Skin-to-skin care is an accessible, low-cost intervention with lasting gains for infants and families that can have significant implications for public health policy.

Baby Hope

Barriers to Skin-to-Skin Care

From a healthcare perspective, there are a few safety concerns including the security of IV lines, and the fear of unplanned extubation. To overcome these barriers, NICU teams should understand how to provide skin-to-skin care safely. Standard guidelines and consistency in skin-to-skin care practice would help to promote and encourage skin-to-skin care in all NICUs. Families are deeply committed to their child’s health and safety, and thus should be integrated in the process of developing any guidelines.

National policies and laws that prioritize the well-being of families are needed and essential to skin-to-skin care in the NICU. Families cannot provide this vital intervention to their baby in the NICU if the family cannot be physically present at the bedside or when the family’s basic needs are not met. 

Skin-to-skin care takes practice and parents must receive hands-on support and encouragement from the healthcare team. Families need to know they are the most important member of their child’s healthcare team. Healthcare providers can demonstrate this truth by supporting, mentoring, and coaching families into providing skin-to-skin care for their babies.


In the NICU, we can shape a child’s development for the rest of their life. Caring for infants is a huge privilege and responsibility for both parents and providers.

These quotes from NICU parents highlight the power of skin-to-skin care:

  • “For the 1st time I felt like I was doing something no one else could do for my baby”
  • “It was the 1st time I felt sure I was his mother & the nurses were not”
  • “This was the 1st time I knew my baby was mine”

Sometimes the best technology, medical and nursing care are not enough. Babies born at the earliest of gestations are at risk of lifelong complications. A premature birth can affect the child’s development and life experience from childhood, adolescence, and adulthood. Human connection, bonding, and nurturing touch in the NICU help to cultivate healthier outcomes for parents and babies. Skin-to-skin care helps to amplify the strength and resiliency of our NICU families and babies.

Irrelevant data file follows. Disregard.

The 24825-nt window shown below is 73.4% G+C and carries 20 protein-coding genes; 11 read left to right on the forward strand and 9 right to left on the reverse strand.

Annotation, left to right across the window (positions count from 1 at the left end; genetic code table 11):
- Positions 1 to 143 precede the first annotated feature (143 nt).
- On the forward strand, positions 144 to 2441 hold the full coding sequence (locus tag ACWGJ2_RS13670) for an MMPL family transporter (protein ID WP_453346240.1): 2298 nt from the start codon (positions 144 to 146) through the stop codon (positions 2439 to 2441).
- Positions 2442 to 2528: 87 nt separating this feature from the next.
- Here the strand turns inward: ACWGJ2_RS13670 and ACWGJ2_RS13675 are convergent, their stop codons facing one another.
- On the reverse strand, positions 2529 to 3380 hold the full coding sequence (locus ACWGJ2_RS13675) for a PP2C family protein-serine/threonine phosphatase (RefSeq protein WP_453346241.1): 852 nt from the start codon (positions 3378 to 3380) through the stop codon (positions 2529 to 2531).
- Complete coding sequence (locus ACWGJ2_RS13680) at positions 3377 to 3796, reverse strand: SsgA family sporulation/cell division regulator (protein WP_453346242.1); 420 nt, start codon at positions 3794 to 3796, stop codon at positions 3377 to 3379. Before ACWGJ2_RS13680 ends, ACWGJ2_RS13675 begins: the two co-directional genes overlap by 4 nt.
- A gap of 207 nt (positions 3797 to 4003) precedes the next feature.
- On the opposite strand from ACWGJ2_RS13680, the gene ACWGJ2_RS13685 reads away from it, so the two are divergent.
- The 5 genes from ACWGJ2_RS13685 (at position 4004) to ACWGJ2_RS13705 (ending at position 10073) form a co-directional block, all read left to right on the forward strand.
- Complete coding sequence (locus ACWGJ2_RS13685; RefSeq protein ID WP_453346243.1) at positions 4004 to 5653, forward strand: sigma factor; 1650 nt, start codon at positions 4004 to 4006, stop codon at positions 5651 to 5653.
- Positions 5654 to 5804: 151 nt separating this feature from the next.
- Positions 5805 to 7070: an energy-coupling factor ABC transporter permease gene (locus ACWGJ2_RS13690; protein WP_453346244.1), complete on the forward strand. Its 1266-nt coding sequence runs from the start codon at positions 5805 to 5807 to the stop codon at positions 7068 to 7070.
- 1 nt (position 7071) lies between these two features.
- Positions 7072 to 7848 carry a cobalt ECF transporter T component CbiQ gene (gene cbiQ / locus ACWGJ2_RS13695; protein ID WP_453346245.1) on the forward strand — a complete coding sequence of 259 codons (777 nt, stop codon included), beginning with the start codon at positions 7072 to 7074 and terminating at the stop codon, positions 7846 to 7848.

Infants are more likely to thrive when they have a loved one at the bedside who is responsive to their cues and nurtures their need for connection. NICUs should encourage families and give them every opportunity to provide skin-to-skin care because it promotes bonding, lays the foundation for attachment, and offers countless benefits to parents and infants.


Anderzan-Carlsson Agneta., et al. “Parental experiences of providing skin-to-skin care
to their newborn infant: A qualitative meta-synthesis, Int K Qual Stud Health Well-being (2014):
9: 10.3402/qhw.v9.24907.

Chan, Grace, et al. “Kangaroo mother care: a systematic review of barriers and
enablers.” Bull World Health Organ 94  (2016): 130-141.

Choudhary, Mukesh, et al. “To study the effect of Kangaroo Mother Care on pain
response in preterm neonates and to determine the behavioral and physiological
responses to painful stimuli in preterm neonates: a study from western Rajasthan.” The
Journal of Maternal-Fetal & Neonatal Medicine 29.5 (2016): 826-831.

Conde‐Agudelo, Agustin, and Jose Díaz‐Rossello, “Kangaroo mother care to reduce
morbidity and mortality in low birthweight infants. Cochrane Database of Systematic
Reviews, 8 (2016): 1-122

Mishra, Pravakar, et al. “Effect of Kangaroo Mother Care on the breastfeeding,
morbidity, and mortality of very low birth weight neonates: A prospective observational
study.” Indian Journal of Child Health 4.3 (2017): 379-382.

Mörelius, Evalotte, et al. “A randomised trial of continuous skin-to-skin contact after
preterm birth and the effects on salivary cortisol, parental stress, depression, and
breastfeeding.” Early human development 91.1 (2015): 63-70.

Pineda Roberta, et al. “Parent participation in the neonatal intensive care unit:
Predictors and relationships to neurobehavior and developmental outcomes”. 117
(2018): 32-38.

Leave a Reply

%d bloggers like this: